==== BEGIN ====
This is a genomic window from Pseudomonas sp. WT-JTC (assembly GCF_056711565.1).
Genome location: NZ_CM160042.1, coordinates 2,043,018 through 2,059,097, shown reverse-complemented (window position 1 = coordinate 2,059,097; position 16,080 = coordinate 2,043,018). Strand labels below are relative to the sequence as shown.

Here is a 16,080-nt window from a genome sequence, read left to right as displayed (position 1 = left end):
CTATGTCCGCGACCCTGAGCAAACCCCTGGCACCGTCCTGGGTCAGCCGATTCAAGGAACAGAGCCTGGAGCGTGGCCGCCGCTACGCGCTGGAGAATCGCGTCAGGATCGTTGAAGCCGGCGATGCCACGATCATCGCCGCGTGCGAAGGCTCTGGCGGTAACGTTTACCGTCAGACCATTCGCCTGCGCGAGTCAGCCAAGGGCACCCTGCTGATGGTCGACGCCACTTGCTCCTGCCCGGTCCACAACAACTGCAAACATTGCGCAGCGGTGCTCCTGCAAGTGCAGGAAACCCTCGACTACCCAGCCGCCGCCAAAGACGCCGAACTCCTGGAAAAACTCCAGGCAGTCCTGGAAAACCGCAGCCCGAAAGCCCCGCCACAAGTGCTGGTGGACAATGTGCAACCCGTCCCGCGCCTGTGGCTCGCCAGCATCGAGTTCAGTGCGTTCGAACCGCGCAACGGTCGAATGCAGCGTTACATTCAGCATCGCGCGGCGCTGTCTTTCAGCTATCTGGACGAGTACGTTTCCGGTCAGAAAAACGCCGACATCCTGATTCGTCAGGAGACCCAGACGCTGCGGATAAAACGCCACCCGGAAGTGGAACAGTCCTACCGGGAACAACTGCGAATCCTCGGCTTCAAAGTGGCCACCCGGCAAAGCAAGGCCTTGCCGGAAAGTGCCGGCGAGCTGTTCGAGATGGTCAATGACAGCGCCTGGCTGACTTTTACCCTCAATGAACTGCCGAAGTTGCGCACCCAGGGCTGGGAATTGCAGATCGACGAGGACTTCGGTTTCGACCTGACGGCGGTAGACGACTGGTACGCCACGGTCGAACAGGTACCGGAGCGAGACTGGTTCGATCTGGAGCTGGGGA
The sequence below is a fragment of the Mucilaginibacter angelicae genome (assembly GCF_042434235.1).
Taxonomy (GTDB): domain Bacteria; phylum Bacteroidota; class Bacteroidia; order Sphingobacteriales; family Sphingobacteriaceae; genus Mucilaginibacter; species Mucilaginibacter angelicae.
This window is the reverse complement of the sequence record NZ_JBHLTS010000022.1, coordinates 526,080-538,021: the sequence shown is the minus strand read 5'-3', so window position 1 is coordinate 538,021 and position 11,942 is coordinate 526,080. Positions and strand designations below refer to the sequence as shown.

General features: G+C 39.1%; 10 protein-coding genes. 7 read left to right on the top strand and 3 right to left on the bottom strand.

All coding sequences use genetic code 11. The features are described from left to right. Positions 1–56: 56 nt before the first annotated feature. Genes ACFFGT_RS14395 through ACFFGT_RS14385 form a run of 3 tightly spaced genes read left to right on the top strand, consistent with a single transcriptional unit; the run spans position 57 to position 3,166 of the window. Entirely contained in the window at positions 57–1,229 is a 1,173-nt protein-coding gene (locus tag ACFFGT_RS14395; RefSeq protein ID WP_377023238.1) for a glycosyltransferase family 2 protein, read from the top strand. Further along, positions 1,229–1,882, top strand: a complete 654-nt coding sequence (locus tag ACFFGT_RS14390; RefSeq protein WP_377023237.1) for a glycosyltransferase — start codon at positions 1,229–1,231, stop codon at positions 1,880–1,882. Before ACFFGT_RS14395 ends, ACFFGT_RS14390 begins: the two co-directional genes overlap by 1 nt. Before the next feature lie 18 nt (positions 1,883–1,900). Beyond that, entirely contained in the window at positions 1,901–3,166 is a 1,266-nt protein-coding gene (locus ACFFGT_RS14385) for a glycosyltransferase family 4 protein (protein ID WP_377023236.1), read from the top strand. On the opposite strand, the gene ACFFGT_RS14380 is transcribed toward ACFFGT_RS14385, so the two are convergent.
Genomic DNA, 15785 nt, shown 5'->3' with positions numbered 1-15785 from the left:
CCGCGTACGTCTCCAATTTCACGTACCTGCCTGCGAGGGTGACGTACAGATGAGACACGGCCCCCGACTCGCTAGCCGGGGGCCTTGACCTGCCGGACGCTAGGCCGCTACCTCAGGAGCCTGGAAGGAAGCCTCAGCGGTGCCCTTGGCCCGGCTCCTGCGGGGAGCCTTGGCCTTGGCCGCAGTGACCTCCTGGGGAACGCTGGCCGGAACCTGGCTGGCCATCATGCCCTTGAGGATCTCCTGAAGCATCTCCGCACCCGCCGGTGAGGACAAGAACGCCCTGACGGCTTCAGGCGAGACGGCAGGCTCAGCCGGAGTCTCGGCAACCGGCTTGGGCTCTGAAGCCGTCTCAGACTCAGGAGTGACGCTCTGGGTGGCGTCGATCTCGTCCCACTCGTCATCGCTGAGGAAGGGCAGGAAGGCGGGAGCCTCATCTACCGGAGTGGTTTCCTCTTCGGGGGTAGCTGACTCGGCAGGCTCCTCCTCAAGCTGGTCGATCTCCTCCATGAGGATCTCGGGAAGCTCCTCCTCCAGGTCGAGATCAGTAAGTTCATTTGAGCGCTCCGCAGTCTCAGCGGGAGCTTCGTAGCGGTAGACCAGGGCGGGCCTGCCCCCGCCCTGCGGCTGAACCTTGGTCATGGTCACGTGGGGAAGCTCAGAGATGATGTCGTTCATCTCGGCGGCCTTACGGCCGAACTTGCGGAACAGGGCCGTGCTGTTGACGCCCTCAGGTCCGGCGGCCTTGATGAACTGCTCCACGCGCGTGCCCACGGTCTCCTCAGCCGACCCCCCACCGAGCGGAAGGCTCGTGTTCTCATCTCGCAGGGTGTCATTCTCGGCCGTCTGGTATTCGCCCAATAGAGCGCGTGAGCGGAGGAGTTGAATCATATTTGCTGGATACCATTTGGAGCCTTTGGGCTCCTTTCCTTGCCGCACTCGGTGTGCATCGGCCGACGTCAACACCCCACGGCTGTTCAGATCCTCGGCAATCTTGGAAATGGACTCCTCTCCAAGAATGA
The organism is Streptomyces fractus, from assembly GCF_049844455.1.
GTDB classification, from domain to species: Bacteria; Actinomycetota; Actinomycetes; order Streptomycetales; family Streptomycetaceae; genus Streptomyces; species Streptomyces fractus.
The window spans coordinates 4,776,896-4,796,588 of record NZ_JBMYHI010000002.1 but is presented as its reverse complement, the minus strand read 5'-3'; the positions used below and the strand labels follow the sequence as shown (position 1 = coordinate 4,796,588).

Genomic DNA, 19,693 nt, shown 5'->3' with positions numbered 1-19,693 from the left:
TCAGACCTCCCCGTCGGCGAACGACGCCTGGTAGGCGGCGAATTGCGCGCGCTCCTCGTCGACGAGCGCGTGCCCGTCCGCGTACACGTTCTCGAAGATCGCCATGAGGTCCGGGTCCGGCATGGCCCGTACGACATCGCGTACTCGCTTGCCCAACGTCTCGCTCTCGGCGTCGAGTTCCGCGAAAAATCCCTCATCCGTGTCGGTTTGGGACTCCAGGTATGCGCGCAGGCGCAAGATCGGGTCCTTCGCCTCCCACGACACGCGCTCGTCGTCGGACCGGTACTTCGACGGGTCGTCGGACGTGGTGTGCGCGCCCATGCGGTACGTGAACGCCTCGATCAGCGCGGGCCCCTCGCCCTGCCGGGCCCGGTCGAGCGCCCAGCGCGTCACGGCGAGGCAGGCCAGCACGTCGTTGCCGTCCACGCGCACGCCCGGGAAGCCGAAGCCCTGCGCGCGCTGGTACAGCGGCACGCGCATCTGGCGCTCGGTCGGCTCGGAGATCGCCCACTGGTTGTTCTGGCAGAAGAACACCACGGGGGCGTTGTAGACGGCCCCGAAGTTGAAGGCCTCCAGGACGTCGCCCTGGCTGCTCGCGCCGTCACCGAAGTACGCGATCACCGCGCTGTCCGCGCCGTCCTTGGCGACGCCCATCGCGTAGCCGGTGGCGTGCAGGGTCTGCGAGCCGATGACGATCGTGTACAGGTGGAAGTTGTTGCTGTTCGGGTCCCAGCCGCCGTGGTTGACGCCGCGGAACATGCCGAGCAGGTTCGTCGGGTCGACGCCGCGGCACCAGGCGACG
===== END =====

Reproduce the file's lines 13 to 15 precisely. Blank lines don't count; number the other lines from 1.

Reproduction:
GTDB classification, from domain to species: Bacteria; Actinomycetota; Actinomycetes; order Streptomycetales; family Streptomycetaceae; genus Streptomyces; species Streptomyces fractus.
The window spans coordinates 4,776,896-4,796,588 of record NZ_JBMYHI010000002.1 but is presented as its reverse complement, the minus strand read 5'-3'; the positions used below and the strand labels follow the sequence as shown (position 1 = coordinate 4,796,588).

Genomic DNA, 19,693 nt, shown 5'->3' with positions numbered 1-19,693 from the left: